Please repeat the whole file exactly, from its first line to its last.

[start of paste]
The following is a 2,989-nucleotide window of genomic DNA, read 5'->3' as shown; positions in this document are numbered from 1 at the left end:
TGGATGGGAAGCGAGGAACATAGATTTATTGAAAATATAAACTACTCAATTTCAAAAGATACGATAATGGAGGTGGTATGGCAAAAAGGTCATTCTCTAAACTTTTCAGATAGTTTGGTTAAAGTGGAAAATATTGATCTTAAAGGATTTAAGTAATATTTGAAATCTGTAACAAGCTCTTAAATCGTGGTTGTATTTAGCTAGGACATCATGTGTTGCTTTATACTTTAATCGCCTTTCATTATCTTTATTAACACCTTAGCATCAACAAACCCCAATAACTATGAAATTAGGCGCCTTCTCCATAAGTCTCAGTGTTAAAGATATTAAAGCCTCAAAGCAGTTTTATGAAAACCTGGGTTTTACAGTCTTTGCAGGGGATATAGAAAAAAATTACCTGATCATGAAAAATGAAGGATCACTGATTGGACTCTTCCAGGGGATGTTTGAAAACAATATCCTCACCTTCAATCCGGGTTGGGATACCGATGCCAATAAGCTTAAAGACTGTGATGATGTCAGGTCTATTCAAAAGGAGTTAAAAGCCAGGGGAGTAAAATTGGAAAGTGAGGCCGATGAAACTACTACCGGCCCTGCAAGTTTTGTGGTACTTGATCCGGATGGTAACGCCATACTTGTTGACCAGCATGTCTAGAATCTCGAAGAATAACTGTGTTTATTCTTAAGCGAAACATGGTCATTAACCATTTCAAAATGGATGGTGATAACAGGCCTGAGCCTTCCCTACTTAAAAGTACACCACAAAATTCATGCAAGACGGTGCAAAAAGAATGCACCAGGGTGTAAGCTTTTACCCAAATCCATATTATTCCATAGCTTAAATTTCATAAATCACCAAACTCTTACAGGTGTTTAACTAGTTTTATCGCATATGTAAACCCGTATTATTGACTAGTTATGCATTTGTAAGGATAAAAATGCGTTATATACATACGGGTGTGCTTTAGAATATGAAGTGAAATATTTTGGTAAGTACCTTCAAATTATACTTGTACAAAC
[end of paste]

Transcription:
The following is a 2,989-nucleotide window of genomic DNA, read 5'->3' as shown; positions in this document are numbered from 1 at the left end:
TGGATGGGAAGCGAGGAACATAGATTTATTGAAAATATAAACTACTCAATTTCAAAAGATACGATAATGGAGGTGGTATGGCAAAAAGGTCATTCTCTAAACTTTTCAGATAGTTTGGTTAAAGTGGAAAATATTGATCTTAAAGGATTTAAGTAATATTTGAAATCTGTAACAAGCTCTTAAATCGTGGTTGTATTTAGCTAGGACATCATGTGTTGCTTTATACTTTAATCGCCTTTCATTATCTTTATTAACACCTTAGCATCAACAAACCCCAATAACTATGAAATTAGGCGCCTTCTCCATAAGTCTCAGTGTTAAAGATATTAAAGCCTCAAAGCAGTTTTATGAAAACCTGGGTTTTACAGTCTTTGCAGGGGATATAGAAAAAAATTACCTGATCATGAAAAATGAAGGATCACTGATTGGACTCTTCCAGGGGATGTTTGAAAACAATATCCTCACCTTCAATCCGGGTTGGGATACCGATGCCAATAAGCTTAAAGACTGTGATGATGTCAGGTCTATTCAAAAGGAGTTAAAAGCCAGGGGAGTAAAATTGGAAAGTGAGGCCGATGAAACTACTACCGGCCCTGCAAGTTTTGTGGTACTTGATCCGGATGGTAACGCCATACTTGTTGACCAGCATGTCTAGAATCTCGAAGAATAACTGTGTTTATTCTTAAGCGAAACATGGTCATTAACCATTTCAAAATGGATGGTGATAACAGGCCTGAGCCTTCCCTACTTAAAAGTACACCACAAAATTCATGCAAGACGGTGCAAAAAGAATGCACCAGGGTGTAAGCTTTTACCCAAATCCATATTATTCCATAGCTTAAATTTCATAAATCACCAAACTCTTACAGGTGTTTAACTAGTTTTATCGCATATGTAAACCCGTATTATTGACTAGTTATGCATTTGTAAGGATAAAAATGCGTTATATACATACGGGTGTGCTTTAGAATATGAAGTGAAATATTTTGGTAAGTACCTTCAAATTATACTTGTACAAAC